The Practice of Corporate Holiness within the Communion Service of Bulgarian Pentecostals

May 20, 2015 by  
Filed under Featured, News, Research

by Dony K. Donev, D.Min.

Historical and Doctrinal Formation of Holiness Teachings and Praxis among Bulgarian Pentecostals (Research presentation prepared for the Society of Pentecostal Studies, Seattle, 2013 – Lakeland, 2015, thesis in partial fulfillment of the degree of D. Phil., Trinity College)

Pentecostal identity was corporately practiced and celebrated within the fellowship of believers through the partaking of Holy Communion. We have otherwise extensively described the Communion service among Bulgaria’s conservatives in Theology of the Persecuted Church (Part 1: Lord’s Supper http://cupandcross.com/theology-of-the-persecuted-church/). Therefore, here we offer just a brief overview of its main characteristics.

  1. It was done in a time and place directed by the Holy Spirit
  1. If some did not have water baptism they were taken to a close by river to be baptized while the rest of the church prayed
  1. Upon returning, if some did not have yet the baptism with the Holy Spirit, the church would pray until all were baptized
  1. It began with each participant audibly asking all members for forgiveness
  1. they would also audible respond with the words: WE FORGIVE YOU and may GOD also forgive you
  1. The communion bread was prepared on the spot baked by women whose names were also reveled in prayer
  1. All drank from one cup, which strangely for their strict practice of abstinence from alcohol, was filled with alcoholic wine
  1. Communion was served only to those who had the fullness of the Spirit, and had just requested and were given forgiveness
  1. The presbyter would quote Jude 20 to each partaking believer thus directing them to audibly speak in tongues before they could participate in communion
  1. Interpretation often followed to confirm the spiritual stand of the believer
  1. If there were any leftovers, the Communion elements were served again until all was used
  1. Communion was incomplete without foot washing as a seal that the whole sacrament was fulfilled.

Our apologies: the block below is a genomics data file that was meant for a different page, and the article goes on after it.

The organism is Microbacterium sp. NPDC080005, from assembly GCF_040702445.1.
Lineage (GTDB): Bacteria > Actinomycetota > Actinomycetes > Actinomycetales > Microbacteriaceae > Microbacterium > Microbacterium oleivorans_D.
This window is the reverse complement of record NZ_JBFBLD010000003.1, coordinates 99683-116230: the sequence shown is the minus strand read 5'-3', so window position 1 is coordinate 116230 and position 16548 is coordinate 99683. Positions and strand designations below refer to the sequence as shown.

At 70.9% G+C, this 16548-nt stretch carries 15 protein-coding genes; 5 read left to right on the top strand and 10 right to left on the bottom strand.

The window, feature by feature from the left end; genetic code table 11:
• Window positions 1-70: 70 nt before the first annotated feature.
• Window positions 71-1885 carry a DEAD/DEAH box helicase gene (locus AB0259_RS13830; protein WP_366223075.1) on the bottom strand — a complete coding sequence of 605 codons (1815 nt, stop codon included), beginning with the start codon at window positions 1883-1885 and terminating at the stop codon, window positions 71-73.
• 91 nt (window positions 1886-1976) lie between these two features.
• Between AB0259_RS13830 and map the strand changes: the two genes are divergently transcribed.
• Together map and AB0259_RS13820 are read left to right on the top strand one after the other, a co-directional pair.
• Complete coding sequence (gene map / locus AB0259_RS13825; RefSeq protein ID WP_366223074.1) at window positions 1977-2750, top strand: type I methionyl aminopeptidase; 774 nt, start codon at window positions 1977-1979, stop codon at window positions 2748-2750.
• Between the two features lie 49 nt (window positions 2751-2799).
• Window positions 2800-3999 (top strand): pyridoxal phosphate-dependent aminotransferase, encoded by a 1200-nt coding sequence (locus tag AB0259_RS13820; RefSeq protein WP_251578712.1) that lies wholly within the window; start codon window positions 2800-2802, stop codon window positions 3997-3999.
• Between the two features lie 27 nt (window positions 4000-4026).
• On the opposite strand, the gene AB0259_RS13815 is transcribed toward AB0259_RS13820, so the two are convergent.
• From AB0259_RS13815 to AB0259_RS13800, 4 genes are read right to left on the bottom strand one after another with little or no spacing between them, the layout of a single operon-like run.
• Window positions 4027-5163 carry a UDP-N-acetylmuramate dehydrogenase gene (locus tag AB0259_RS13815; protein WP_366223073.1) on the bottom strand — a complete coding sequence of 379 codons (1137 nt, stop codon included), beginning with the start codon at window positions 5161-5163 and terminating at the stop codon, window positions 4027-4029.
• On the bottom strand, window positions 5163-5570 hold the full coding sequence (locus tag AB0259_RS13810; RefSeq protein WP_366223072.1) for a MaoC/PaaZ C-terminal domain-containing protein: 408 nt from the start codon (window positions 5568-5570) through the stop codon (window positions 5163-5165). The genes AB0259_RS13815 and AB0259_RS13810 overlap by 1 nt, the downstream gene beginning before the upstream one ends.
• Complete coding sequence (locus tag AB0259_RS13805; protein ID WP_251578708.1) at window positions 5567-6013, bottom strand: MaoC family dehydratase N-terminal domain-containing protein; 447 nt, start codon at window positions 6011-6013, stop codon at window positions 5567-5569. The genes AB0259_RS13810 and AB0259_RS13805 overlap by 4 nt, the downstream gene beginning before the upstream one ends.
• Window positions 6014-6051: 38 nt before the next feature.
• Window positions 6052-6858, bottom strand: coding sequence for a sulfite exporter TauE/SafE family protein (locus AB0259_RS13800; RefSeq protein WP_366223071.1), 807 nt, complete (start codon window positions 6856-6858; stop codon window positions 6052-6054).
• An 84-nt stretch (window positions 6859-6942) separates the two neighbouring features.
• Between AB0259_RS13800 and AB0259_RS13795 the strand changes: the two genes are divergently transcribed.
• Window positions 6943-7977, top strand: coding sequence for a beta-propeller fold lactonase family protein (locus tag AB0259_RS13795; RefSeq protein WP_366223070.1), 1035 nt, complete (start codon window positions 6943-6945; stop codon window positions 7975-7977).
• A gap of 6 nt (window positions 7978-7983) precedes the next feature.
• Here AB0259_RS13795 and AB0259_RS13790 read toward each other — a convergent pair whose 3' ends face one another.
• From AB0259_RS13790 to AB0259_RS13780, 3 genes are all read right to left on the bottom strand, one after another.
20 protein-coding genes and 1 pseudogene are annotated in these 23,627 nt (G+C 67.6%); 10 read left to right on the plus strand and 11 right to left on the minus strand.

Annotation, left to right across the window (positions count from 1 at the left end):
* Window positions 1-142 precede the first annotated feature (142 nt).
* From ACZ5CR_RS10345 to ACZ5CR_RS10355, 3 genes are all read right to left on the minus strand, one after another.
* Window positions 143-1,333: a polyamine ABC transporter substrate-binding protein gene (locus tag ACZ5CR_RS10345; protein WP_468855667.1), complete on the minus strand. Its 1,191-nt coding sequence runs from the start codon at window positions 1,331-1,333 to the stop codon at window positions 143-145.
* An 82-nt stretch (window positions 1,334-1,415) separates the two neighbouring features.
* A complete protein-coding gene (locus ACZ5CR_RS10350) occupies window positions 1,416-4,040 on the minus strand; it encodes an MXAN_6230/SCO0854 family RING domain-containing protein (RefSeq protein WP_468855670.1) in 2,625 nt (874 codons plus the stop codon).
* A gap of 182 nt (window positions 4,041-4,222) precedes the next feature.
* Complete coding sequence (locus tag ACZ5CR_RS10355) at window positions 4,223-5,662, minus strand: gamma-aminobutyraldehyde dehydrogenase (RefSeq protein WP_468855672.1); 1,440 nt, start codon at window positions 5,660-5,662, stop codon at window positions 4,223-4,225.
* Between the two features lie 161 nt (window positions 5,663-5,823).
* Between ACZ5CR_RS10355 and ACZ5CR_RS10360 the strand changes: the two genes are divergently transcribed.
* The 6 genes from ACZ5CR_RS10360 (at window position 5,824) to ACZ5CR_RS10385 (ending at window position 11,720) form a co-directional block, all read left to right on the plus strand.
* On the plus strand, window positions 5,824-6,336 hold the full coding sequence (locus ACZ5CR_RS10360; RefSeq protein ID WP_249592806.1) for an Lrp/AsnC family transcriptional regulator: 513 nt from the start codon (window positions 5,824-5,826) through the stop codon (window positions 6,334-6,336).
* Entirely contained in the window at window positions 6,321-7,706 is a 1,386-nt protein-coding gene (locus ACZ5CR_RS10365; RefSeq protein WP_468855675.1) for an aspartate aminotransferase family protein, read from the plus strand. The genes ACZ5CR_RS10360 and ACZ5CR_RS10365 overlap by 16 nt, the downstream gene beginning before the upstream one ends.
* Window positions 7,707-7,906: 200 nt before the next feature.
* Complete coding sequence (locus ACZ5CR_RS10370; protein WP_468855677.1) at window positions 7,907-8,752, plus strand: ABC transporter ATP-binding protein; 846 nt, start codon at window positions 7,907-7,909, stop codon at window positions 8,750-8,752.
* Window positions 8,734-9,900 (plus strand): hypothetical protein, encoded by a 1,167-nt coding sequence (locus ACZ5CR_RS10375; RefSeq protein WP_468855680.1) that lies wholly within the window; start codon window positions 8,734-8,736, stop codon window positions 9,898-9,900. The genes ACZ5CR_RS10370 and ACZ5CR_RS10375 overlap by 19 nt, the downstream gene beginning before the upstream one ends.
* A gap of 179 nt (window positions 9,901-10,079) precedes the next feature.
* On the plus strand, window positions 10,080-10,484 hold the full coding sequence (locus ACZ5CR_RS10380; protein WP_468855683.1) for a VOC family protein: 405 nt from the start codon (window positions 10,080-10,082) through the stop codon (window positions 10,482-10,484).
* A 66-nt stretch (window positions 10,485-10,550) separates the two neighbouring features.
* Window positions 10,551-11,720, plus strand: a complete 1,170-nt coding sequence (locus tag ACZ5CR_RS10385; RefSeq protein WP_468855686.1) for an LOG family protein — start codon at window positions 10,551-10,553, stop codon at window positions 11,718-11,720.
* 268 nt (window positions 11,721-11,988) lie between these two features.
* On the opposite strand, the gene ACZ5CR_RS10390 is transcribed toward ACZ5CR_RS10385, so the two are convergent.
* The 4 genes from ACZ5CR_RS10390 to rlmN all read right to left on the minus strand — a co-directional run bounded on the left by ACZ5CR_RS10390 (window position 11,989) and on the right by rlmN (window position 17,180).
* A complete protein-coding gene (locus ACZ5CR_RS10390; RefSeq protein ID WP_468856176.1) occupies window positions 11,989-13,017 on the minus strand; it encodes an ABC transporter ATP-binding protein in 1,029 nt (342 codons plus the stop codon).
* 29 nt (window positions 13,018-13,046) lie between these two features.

Remembering Mark Alan Ladd (1967-2015)

May 15, 2015 by  
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Mark Alan Ladd

Doctrine of Free Will among Bulgarian Protestant and Pentecostal Believers

May 10, 2015 by  
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Slide11by Dony K. Donev, D.Min.

Historical and Doctrinal Formation of Holiness Teachings and Praxis among Bulgarian Pentecostals (Research presentation prepared for the Society of Pentecostal Studies, Seattle, 2013 – Lakeland, 2015, thesis in partial fulfillment of the degree of D. Phil., Trinity College)

Another peculiar characteristic present among early Pentecostals around the globe was the subject of free will. This was not a problem for the movement in Bulgaria. As strange as it may sound, among all publications and teachings by missionaries in Bulgaria during the 19th century there is no mention of Calvinism, election or predestination. Because Bulgaria’s traditional Eastern Orthodox orientation, both Congregational and Methodist missionaries taught Armenian free will. Even though many Bulgarian ministers were educated in the Calvinistic schools like Princeton and Auburn, Calvinism never picked up among Bulgarian Protestants. With the explosive growth of Bulgaria’s Pentecostals in the 1920s, this Armenian theological heritage was widely accepted amongst the movement.

Sanctification and Personal Holiness among Early Bulgarian Pentecostals

May 5, 2015 by  
Filed under Featured, News, Research

Slide11by Dony K. Donev, D.Min.